Warring Factions, a new feature documentary by Justin Mashouf, is one of those rare films where the filmmaker puts himself as the subject. In the film, Mashouf is an Iranian-American breakdancer who aims to bridge the cultural divide between America and Iran with his b-boying. In the midst of ever-present tensions between the United States and Iran, Warring Factions comes at exactly the right time.
The film starts in Tuscon, Arizona, where Mashouf is a student, and follows his daily life – a life which includes both Quran classes and regular practices and competitions with his b-boy crew. Mashouf takes a few moments in the film to explore how Americans perceive Iran and America’s war on terror, by interviewing folks at an air show – the results are typical and can be blamed on the influences of Fox News and others. Staunch Republicans defame Iran while young boys wish to grow up to be soldiers. In this age of Obama, these scenes in the film are a good reminder of what the past eight years under the Bush Administration have been like, and how much the Bush doctrine shaped the country’s attitude towards foreign countries. Mashouf doesn’t let us forget.
He then heads over to Iran to visit family and to check out the country’s b-boy scene. Mashouf said in an interview: “I heard about b-boying in Iran from seeing a clip I found on an international breaking website in 2007. I emailed Hossein “Battle” and asked him about the scene in Iran and we planned to meet.”
In the film Mashouf discovers that Iran has hundreds of b-boys, who are highly skilled. This is one of the highlights of the film that again makes the viewer reflect on the current political climate – Americans have been told many times that Iranians hate America, yet here is a film that shows Iranians appreciating American culture, such as b-boying, and are making it into their own underground movement.
I asked Mashouf what it was like to be in Iran, coming from America: “I wouldn’t say that I felt out of place in Iran but being an American in Iran is like being a movie star in a small town, everyone wants to know your story. Additionally, when people find out that you practice Islam, they realize there is a lot more to the US than what they thought.”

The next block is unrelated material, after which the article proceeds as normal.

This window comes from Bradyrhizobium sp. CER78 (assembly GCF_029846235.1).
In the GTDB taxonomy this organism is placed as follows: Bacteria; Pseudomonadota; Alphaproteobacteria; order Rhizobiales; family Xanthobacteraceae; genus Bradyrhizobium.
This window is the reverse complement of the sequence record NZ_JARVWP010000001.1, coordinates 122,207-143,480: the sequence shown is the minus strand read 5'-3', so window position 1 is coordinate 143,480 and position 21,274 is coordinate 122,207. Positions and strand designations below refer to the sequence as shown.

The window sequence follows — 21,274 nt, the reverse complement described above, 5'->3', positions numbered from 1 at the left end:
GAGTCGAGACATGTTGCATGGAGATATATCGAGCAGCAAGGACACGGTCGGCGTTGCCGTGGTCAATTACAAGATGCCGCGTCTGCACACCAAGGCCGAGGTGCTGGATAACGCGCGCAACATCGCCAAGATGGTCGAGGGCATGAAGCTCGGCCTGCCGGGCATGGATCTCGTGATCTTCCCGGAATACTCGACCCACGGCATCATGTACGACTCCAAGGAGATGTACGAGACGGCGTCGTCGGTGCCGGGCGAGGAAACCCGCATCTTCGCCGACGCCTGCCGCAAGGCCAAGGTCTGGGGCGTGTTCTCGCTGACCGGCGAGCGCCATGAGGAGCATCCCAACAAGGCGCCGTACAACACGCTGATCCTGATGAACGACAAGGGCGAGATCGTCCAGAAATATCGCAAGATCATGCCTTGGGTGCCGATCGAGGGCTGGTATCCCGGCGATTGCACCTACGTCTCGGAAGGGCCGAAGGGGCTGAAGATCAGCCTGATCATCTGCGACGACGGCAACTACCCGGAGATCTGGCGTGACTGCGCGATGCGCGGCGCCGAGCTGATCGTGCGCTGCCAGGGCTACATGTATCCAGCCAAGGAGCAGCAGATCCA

The cultural exchange goes both ways, with Mashouf taking classes in Varzesh Bastani, a sort of Iranian martial arts sport, that definitely does not look easy to learn. Through observational techniques and interviews with Mashouf’s teachers, Warring Factions also operates well as an educational film on Iranian culture and history.
The viewer can see Mashouf’s understanding and appreciation of his Iranian heritage throughout the film. “When making the film I knew that b-boying and Varzesh Bastani would be two major elements that unite the two halves of my identity.”
After his travels, Varzesh Bastani classes, and numerous battles with Iranian b-boys, Mashouf heads home but receives an unpleasant surprise as soon as he steps off the plane. Homeland Security confiscates all of his footage and Mashouf is questioned for nearly five hours. Without giving too much away, Mashouf’s incident with Homeland Security was a very ironic, sad, and poignant event in his story.
Warring Factions will be screening next at the Noor Film Festival, on May 2nd in Los Angeles. Mashouf has certainly made a very intriguing and thoughtful film that will educate you about either b-boying, Iranian culture and history, Iranian b-boys, Homeland Security, or all simultaneously.
Hena Ashraf is a filmmaker and a fierce advocate for the making and use of independent media. She can be reached at hena @ a2palestinefilmfest.org.